Place of detention

Belgium

Country Report: Place of detention Last updated: 01/04/21

Author

Vluchtelingenwerk Vlaanderen Visit Website

Asylum seekers are detained in specialised facilities and are not detained with ordinary prisoners.[1] The Criminal Procedures Act, as well as the Aliens Act, provide for a strict separation of persons illegally entering or residing on the territory and criminal offenders or suspects.[2] Asylum seekers can be detained with other third-country nationals and the same assistance is given to them as to irregular migrants in detention centres. However, in practice, some people who find themselves in prison as a result of criminal charges have also applied for international protection. After completing their sentence/or upon early release they can thus be transferred to a closed detention centre, if legal conditions are met.

Closed centres

The following table gives an overview of the detention centres and their respective capacity[3]:

Detention centre Capacity
127 bis (Steenokkerzeel) 29
Caricole 96
Centrum voor ‘illegalen’ Brugge (CIB) 9
Centrum voor ‘illegalen’ Merksplas (CIM) 23
Centrum voor ‘illegalen’ Vottem (CIV) 30
Gesloten Gezinsunits bij 127bis 0

Since 2017, the government has been steadily increasing the number of places in existing detention facilities. In 2019, the open reception centre (Holsbeek) has been turned into a closed centre for women. Two additional detention centres will be established in Zandvliet and Jumet. These plans will bring Belgium’s detention capacity to 1,066 places by the end of the current legislation in 2024.

Return houses

As regards families with children, the family or housing units in the return homes are individual houses or apartments that are provided for a temporary stay. When they are being transferred from the border, these persons are legally speaking not considered to have entered the territory. In practice however, although they are detained, these families enjoy a certain liberty of movement, under the control of a so-called “return coach”.[4] Children are able to go to school and adults can go out if they get permission to do so.[5]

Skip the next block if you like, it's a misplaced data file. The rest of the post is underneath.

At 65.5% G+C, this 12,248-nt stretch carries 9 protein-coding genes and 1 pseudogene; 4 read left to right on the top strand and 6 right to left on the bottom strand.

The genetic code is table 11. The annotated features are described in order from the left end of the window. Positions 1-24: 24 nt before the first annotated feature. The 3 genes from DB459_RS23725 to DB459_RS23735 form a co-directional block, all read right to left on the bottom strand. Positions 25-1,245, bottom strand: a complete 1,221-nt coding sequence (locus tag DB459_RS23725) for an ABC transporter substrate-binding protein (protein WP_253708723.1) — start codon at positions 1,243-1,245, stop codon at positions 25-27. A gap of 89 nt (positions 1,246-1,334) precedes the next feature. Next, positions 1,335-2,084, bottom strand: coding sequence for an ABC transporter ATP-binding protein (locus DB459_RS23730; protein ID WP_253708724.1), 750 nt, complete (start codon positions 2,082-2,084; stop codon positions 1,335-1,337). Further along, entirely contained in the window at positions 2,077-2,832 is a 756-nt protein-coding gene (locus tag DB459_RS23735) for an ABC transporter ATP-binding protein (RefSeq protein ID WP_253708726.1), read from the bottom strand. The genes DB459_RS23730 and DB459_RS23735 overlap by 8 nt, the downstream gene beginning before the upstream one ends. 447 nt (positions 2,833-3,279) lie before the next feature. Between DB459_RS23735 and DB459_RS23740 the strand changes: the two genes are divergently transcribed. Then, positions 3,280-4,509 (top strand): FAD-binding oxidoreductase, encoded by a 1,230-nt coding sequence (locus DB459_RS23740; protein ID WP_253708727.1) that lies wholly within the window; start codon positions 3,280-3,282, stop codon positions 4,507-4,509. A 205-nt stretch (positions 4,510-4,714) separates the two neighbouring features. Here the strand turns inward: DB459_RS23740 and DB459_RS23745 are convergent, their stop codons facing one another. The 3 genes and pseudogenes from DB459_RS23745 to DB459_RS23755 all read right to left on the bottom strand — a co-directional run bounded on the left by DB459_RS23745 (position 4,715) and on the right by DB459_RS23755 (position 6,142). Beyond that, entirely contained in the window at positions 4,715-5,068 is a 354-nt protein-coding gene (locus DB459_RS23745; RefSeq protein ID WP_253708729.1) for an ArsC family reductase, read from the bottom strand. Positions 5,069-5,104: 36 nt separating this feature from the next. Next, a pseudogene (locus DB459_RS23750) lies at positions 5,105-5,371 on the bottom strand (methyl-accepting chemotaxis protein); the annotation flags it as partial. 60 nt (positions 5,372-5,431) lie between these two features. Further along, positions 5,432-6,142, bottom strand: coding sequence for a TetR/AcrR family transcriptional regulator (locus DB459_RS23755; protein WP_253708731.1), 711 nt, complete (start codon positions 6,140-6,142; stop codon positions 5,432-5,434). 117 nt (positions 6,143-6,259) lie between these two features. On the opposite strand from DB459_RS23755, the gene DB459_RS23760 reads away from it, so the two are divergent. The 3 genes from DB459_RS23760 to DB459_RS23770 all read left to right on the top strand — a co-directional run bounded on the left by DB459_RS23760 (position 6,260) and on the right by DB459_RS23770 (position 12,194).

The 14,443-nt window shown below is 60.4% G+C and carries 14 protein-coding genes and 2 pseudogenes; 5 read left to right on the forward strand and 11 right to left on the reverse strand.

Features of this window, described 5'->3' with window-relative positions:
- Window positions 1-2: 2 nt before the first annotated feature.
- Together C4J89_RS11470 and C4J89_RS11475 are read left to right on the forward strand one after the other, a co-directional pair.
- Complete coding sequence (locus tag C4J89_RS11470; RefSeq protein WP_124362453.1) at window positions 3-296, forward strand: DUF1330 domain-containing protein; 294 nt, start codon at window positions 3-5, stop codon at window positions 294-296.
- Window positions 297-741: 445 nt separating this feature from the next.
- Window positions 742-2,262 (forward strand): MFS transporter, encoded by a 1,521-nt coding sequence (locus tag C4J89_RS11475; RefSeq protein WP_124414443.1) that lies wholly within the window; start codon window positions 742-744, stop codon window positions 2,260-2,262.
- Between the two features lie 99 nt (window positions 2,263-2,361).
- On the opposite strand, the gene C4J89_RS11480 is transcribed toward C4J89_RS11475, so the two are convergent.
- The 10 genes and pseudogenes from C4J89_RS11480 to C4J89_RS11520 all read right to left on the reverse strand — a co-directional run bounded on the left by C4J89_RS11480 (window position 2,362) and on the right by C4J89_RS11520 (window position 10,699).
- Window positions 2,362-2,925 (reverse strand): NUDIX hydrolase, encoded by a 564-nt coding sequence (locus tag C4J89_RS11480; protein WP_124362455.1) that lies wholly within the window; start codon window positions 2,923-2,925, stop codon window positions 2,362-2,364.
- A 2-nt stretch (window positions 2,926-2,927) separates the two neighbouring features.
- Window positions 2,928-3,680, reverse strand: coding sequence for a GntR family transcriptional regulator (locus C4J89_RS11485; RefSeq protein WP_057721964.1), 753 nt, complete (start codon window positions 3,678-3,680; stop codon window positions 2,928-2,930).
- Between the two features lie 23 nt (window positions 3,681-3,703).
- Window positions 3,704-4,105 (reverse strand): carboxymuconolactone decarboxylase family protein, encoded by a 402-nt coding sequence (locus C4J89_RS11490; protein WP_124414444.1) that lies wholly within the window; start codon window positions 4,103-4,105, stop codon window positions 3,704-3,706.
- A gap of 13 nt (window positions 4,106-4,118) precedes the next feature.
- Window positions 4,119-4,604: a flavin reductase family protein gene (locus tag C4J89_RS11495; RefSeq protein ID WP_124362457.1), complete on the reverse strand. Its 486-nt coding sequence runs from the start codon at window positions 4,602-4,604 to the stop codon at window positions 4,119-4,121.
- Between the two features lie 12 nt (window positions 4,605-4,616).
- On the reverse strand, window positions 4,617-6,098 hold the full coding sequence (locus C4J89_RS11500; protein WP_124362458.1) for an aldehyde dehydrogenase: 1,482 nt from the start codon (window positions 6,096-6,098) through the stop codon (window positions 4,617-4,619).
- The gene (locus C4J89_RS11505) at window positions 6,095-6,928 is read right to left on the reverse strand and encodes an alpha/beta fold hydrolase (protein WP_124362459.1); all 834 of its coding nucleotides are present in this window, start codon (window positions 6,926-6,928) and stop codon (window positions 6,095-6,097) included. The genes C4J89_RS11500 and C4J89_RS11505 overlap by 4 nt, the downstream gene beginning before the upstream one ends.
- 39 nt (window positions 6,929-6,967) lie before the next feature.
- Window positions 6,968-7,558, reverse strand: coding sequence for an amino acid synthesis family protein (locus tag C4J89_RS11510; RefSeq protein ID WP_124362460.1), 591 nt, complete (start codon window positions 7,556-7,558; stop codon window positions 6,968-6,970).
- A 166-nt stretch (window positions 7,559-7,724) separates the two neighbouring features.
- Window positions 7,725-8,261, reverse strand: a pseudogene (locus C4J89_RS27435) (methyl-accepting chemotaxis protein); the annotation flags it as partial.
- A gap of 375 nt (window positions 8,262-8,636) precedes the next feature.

In 2020, there were 5 sites with 32 housing units with a capacity of 169 persons spread over the communes of Zulte, Tielt, Tubize, Sint-Gillis-Waas and Beauvechain. A total of 178 persons resided in the housing units throughout that year, compared to 497 persons in 2019. Out of the 178 persons in 2020, 73 were adults and 105 were children. Moreover, 41 families were released in 2020.[6]

As for unaccompanied children, the Observation and Orientation Centres (OOC) are not closed centres but they are “secured” and fall under the authority of Fedasil instead of that of the Immigration Office.

 

 

[1]        Article 4 Royal Decree on Closed Centres, referring to Articles 74/5 and 74/6 Aliens Act.

[2]        Article 609 Criminal Procedures Act and Article 74/8 Aliens Act. The latter provision only allows for a criminal offender who has served his sentence to be kept in prison for an additional 7 days, as long as he or she is separated from the common prisoners.

[3]        Information provided by the Immigration Office, January 2021; concerns the situation at the end of 2020.

[4]        Return coaches are staff members of the Immigration Office that assist the families concerned during their stay in the family unit. For further information see Vluchtelingenwerk Vlaanderen et al, An Alternative to detention of families with children. Open housing units and coaches for families with children as an alternative to forced removal from a closed centre: review after one year of operation, December 2009.

[5]        Royal Decree on Closed Centres, amended in October 2014.

[6]       Information provided by the Immigration Office, January 2021.

Table of contents

  • Statistics
  • Overview of the legal framework
  • Overview of the main changes since the previous report update
  • Asylum Procedure
  • Reception Conditions
  • Detention of Asylum Seekers
  • Content of International Protection
  • ANNEX I – Transposition of the CEAS in national legislation